Zimbardo’s Stanford Prison Experiment
Aim: To investigate how readily people would conform to the roles of guard and prisoner. Participants:
21 males from over 70 volunteers were chosen and paid $15 for each day. Students were randomly assigned to play a different role.
Zimbardo converted the basement of the Stanford Psychology building into a mock prison. Advertised for students to play either a role of prison guard or prisoner for 2 weeks. Guards were also issued a khaki uniform, together with whistles, handcuffs and dark glasses, to make eye contact with prisoners impossible. When the prisoners arrived at the prison they were stripped naked, deloused, had all their personal possessions removed and locked away. The prisoners were referred by their number only.
There were 3 guards to the 9 prisoners, taking shifts of eight hours each. Results:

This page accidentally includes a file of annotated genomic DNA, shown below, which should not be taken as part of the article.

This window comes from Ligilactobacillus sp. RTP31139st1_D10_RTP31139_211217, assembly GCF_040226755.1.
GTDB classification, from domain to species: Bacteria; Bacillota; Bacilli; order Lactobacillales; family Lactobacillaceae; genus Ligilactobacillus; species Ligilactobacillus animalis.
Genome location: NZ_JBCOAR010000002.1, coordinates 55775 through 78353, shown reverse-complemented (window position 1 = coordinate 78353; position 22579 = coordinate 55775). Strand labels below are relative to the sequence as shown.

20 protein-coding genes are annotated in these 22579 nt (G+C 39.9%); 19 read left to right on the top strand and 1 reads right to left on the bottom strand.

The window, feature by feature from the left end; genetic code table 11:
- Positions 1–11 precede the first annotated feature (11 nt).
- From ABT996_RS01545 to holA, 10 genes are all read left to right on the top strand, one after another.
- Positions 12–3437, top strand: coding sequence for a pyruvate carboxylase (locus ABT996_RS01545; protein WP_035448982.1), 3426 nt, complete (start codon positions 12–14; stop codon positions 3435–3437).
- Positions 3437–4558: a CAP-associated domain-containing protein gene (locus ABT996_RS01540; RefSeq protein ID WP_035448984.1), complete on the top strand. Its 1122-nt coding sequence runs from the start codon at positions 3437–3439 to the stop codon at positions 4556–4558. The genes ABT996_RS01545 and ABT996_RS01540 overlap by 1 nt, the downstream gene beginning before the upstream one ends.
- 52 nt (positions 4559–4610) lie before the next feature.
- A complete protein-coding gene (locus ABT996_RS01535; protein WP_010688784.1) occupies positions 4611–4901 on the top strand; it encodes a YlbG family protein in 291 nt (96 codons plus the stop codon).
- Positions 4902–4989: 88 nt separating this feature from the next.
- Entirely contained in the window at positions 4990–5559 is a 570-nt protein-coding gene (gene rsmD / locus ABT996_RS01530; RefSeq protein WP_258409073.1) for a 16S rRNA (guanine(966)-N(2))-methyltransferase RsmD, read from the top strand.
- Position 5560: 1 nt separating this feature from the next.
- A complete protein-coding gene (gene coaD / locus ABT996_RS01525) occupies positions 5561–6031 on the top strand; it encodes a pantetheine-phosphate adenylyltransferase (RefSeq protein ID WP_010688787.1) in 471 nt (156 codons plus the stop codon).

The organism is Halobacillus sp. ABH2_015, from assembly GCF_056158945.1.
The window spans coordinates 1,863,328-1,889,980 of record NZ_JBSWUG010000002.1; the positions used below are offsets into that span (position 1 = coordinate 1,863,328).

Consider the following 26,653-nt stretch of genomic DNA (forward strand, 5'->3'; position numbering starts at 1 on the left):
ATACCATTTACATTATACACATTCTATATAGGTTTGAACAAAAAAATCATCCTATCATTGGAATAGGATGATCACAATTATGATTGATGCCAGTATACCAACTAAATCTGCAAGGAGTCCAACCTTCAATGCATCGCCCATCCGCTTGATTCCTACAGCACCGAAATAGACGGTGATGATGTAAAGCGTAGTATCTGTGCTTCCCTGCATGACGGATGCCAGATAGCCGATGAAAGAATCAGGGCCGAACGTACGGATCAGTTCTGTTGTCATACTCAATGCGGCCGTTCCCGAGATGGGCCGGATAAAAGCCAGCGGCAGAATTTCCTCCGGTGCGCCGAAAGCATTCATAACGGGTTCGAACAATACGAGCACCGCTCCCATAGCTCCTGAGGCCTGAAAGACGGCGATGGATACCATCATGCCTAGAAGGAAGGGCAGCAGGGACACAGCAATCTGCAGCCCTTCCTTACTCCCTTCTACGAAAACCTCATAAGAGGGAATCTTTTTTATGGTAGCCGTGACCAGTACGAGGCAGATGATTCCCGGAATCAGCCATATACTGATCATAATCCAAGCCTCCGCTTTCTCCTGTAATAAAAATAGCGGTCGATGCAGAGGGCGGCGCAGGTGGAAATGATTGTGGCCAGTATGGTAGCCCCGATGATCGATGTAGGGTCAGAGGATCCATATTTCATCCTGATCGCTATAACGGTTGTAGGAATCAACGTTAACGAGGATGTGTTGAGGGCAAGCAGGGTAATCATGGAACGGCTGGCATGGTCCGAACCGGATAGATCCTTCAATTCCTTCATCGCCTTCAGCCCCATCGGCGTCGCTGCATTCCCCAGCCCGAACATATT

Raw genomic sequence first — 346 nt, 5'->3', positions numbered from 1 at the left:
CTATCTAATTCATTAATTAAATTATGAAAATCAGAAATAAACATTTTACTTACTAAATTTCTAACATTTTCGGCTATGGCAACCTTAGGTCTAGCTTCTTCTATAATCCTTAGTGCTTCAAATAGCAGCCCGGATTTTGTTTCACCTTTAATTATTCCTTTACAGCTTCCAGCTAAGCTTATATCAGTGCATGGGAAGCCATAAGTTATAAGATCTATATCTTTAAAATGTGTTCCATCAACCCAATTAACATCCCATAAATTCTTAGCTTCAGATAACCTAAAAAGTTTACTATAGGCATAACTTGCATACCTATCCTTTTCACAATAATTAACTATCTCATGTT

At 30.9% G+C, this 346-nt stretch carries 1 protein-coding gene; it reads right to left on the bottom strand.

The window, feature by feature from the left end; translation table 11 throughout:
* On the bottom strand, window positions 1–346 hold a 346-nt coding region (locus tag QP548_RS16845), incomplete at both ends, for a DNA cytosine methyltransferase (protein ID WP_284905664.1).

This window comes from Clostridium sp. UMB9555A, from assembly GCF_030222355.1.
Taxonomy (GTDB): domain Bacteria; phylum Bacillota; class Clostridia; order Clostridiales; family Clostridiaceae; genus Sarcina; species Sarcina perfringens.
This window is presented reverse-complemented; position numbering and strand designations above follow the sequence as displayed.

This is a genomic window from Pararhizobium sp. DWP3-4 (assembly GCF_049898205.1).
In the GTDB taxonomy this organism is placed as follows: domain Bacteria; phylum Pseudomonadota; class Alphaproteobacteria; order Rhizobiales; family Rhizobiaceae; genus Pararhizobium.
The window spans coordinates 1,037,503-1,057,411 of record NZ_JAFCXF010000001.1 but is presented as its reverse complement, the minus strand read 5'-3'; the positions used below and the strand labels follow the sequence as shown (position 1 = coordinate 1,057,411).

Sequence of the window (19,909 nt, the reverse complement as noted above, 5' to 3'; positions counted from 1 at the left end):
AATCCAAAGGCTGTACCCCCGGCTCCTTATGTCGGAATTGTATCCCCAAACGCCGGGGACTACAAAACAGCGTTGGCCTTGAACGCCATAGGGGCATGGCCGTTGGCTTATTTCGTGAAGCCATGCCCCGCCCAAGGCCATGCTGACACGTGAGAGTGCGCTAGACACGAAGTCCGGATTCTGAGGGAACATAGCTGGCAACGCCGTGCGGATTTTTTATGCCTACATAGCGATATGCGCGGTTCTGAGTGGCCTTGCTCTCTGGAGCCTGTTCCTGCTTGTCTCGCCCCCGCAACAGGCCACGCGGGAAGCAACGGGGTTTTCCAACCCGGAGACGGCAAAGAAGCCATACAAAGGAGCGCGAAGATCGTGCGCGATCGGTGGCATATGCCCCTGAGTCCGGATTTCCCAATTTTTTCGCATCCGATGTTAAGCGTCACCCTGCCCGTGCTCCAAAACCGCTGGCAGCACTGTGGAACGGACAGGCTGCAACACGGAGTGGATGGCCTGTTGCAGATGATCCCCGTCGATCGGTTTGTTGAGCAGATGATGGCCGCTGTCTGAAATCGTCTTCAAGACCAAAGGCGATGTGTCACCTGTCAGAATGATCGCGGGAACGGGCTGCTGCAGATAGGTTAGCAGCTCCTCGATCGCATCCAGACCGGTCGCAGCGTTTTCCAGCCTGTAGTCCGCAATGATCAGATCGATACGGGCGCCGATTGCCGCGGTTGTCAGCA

The guards adapted to their role quickly and easily. They began to harass the prisoners and behaved in a brutal and sadistic manner, it also looked like they were enjoying it. The prisoners were insulted and given petty orders, they were also given pointless and boring tasks to complete, and they were generally dehumanised. The prisoners were soon adopted to the environment and started to take the prison rules very seriously. Over the next few days, the prisoners changed their attitude towards the guards and became dependent on them. They also submissively behaved in the prison while the guards became more aggressive with a demand of greater obedience from the prisoners. Within a few days into the experiment, 4 participants withdrew after showing signs of emotional disorder and could have had lasting consequences. Zimbardo closed down the experiment after running for 6 days. Conclusion:
People will readily conform to the social roles they are expected to play, especially if the roles are as strongly stereotyped. Therefore, the roles that people play can shape their behaviour and attitudes. Ethical...
Please join StudyMode to read the full document